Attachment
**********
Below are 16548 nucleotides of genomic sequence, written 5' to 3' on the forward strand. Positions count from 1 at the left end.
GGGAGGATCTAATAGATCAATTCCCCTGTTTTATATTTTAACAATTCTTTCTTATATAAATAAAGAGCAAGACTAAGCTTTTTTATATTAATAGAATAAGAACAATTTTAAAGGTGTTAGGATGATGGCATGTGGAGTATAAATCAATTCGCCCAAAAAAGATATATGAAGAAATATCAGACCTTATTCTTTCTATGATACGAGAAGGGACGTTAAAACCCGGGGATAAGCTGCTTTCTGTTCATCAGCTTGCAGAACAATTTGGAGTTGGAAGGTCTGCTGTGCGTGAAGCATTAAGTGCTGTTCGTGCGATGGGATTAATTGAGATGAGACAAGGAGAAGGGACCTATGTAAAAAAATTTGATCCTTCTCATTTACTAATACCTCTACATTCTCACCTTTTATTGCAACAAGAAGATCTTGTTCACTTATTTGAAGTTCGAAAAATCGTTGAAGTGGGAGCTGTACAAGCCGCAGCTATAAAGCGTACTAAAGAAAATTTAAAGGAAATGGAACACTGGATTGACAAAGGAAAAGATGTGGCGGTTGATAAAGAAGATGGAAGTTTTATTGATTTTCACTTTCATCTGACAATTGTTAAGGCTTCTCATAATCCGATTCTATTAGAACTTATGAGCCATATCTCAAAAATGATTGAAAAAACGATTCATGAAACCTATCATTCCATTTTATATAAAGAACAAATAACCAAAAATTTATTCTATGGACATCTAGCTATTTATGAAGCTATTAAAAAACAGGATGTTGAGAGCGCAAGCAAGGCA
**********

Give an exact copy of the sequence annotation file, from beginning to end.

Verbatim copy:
Below are 16548 nucleotides of genomic sequence, written 5' to 3' on the forward strand. Positions count from 1 at the left end.
GGGAGGATCTAATAGATCAATTCCCCTGTTTTATATTTTAACAATTCTTTCTTATATAAATAAAGAGCAAGACTAAGCTTTTTTATATTAATAGAATAAGAACAATTTTAAAGGTGTTAGGATGATGGCATGTGGAGTATAAATCAATTCGCCCAAAAAAGATATATGAAGAAATATCAGACCTTATTCTTTCTATGATACGAGAAGGGACGTTAAAACCCGGGGATAAGCTGCTTTCTGTTCATCAGCTTGCAGAACAATTTGGAGTTGGAAGGTCTGCTGTGCGTGAAGCATTAAGTGCTGTTCGTGCGATGGGATTAATTGAGATGAGACAAGGAGAAGGGACCTATGTAAAAAAATTTGATCCTTCTCATTTACTAATACCTCTACATTCTCACCTTTTATTGCAACAAGAAGATCTTGTTCACTTATTTGAAGTTCGAAAAATCGTTGAAGTGGGAGCTGTACAAGCCGCAGCTATAAAGCGTACTAAAGAAAATTTAAAGGAAATGGAACACTGGATTGACAAAGGAAAAGATGTGGCGGTTGATAAAGAAGATGGAAGTTTTATTGATTTTCACTTTCATCTGACAATTGTTAAGGCTTCTCATAATCCGATTCTATTAGAACTTATGAGCCATATCTCAAAAATGATTGAAAAAACGATTCATGAAACCTATCATTCCATTTTATATAAAGAACAAATAACCAAAAATTTATTCTATGGACATCTAGCTATTTATGAAGCTATTAAAAAACAGGATGTTGAGAGCGCAAGCAAGGCA